The two people have a mutation in each of their two copies of the CC-CKR-5 gene, the researchers report in the Aug.
A research group headed by Marc Parmentier of the Free University of Brussels found the same CC-CKR-5 gene mutation when they screened 704 white people from France and Belgium.
Researchers are increasingly excited about preventing or treating many HIV infections with compounds that bind to CC-CKR-5 and thus stop the virus from using the protein to infect cells.
Like fusin, CC-CKR-5 is a receptor, a protein that normally binds to extracellular molecules and transmits signals into the cell.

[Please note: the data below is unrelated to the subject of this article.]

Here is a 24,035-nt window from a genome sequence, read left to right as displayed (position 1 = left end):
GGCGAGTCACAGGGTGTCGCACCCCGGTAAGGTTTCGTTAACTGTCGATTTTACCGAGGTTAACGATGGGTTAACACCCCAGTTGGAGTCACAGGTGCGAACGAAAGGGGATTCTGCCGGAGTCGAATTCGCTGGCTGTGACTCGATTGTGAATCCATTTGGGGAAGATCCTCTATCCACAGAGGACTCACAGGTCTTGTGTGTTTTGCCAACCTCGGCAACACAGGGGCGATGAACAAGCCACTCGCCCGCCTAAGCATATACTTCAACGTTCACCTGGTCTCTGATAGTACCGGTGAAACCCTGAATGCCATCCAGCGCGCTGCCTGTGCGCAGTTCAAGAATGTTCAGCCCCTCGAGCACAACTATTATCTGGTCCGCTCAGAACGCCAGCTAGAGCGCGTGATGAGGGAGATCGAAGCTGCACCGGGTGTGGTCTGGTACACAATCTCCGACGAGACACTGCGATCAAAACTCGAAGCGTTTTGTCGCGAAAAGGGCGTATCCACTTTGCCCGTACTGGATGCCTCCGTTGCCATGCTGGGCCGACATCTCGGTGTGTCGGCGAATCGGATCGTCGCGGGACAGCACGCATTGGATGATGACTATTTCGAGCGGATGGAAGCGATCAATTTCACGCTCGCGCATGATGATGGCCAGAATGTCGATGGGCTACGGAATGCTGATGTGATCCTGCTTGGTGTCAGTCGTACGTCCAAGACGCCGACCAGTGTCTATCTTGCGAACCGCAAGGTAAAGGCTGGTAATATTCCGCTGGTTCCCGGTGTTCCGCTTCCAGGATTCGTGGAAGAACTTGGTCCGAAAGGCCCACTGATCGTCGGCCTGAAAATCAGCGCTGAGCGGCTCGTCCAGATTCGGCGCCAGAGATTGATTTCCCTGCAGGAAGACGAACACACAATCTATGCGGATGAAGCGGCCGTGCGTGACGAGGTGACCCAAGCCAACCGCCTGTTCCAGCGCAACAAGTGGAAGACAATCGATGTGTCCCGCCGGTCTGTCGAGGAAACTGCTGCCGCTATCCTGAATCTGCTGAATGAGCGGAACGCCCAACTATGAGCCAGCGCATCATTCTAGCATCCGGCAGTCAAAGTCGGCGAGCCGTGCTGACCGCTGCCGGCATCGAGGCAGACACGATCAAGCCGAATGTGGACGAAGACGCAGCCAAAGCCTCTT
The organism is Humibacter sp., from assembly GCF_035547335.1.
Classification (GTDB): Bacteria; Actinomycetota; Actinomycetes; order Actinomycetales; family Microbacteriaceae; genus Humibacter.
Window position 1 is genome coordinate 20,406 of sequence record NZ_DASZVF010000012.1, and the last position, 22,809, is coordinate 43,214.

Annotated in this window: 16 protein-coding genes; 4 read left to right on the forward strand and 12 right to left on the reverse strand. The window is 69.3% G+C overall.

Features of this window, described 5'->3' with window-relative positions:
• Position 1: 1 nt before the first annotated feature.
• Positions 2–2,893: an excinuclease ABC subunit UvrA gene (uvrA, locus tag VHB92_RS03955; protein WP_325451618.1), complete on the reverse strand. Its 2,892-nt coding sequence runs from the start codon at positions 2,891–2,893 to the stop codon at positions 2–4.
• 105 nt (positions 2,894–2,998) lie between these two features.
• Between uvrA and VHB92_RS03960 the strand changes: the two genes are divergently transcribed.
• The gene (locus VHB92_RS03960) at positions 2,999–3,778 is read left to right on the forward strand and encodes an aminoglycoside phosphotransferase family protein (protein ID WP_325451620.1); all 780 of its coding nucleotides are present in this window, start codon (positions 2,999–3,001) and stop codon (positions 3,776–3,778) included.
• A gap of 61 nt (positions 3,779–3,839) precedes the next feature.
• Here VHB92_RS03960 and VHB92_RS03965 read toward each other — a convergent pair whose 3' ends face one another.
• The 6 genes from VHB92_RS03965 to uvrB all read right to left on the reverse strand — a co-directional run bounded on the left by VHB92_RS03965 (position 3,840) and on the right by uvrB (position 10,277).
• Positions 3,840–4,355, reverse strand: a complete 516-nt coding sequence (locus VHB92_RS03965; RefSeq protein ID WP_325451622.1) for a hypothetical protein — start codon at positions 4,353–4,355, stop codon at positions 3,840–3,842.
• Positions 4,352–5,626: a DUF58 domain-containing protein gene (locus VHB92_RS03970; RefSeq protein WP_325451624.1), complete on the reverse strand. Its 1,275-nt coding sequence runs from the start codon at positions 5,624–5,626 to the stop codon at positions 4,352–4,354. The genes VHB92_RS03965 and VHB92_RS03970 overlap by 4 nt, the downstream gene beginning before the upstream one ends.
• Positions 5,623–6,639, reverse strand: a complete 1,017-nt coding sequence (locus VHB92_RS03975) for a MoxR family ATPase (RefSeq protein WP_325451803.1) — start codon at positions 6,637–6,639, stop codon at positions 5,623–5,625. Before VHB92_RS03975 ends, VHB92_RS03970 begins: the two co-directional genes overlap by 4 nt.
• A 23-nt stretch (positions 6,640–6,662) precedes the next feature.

As it turns out, CC-CKR-5 is the receptor for RANTES, MIP1-alpha, and MIP1-beta, chemokines already attracting the attention of AIDS investigators.
Taken together, these results suggest that the binding of chemokines to CC-CKR-5 can sometimes prevent HIV from infecting a person, investigators contend.
At least three different research groups have recently linked HIV's ability to infect immune cells to CC-CKR-5.
The third report on CC-CKR-5, scheduled to appear in the June 28 Science, results from a collaboration headed by Philip M.
Doms' group has found at least one HIV strain that can infect cells using either fusin or CC-CKR-5.